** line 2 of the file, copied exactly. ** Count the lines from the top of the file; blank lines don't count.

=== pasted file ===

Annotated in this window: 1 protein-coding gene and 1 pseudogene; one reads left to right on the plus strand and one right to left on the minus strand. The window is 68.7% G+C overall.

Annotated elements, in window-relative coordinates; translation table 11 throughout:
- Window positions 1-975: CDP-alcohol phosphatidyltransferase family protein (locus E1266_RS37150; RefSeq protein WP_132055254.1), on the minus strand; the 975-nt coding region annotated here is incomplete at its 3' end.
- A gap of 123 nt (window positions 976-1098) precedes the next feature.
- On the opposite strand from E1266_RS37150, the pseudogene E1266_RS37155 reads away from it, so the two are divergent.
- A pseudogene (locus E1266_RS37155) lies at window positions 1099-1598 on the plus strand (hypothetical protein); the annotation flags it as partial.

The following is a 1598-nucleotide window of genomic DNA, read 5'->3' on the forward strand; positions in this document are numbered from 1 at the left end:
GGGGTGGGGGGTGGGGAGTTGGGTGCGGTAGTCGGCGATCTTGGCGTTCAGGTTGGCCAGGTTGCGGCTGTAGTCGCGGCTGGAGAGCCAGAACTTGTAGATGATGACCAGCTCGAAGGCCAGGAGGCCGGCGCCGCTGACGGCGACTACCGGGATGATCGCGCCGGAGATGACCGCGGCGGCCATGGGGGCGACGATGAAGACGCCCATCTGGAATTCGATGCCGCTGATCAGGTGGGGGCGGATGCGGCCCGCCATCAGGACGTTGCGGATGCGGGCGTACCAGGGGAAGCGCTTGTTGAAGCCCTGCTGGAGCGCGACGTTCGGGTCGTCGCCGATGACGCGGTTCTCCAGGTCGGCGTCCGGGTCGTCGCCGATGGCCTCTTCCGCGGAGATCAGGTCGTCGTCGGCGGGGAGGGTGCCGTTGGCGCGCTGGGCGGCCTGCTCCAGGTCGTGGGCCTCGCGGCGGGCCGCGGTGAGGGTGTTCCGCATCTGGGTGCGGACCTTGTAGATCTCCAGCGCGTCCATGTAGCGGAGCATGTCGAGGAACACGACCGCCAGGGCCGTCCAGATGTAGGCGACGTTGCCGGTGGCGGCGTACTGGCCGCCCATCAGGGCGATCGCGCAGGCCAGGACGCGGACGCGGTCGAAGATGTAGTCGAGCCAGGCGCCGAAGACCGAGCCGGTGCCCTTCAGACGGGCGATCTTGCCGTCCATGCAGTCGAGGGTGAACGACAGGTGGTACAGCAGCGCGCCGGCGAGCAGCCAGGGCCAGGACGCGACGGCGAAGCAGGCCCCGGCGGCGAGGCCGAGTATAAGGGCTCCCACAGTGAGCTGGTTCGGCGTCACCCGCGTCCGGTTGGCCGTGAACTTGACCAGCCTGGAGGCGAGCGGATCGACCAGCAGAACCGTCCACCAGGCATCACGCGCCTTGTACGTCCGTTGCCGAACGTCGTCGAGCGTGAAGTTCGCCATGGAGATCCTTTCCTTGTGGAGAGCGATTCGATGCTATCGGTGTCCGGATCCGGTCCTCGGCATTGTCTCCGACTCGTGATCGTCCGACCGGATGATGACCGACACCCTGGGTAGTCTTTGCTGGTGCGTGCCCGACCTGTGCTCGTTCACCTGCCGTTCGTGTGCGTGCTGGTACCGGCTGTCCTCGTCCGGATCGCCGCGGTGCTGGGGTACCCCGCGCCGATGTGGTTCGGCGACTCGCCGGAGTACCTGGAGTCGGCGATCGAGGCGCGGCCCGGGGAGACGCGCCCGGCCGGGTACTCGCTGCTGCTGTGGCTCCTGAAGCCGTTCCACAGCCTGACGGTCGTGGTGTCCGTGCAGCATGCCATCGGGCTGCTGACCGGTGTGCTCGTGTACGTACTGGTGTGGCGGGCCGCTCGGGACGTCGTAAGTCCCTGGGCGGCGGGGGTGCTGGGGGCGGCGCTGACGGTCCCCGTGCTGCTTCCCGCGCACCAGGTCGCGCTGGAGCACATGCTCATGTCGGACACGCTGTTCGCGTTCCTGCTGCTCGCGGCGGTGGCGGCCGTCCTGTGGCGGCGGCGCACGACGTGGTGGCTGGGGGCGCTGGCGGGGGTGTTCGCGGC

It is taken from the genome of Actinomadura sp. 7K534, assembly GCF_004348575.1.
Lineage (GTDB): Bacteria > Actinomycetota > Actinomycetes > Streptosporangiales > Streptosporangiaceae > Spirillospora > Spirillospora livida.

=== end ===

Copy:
Annotated elements, in window-relative coordinates; translation table 11 throughout: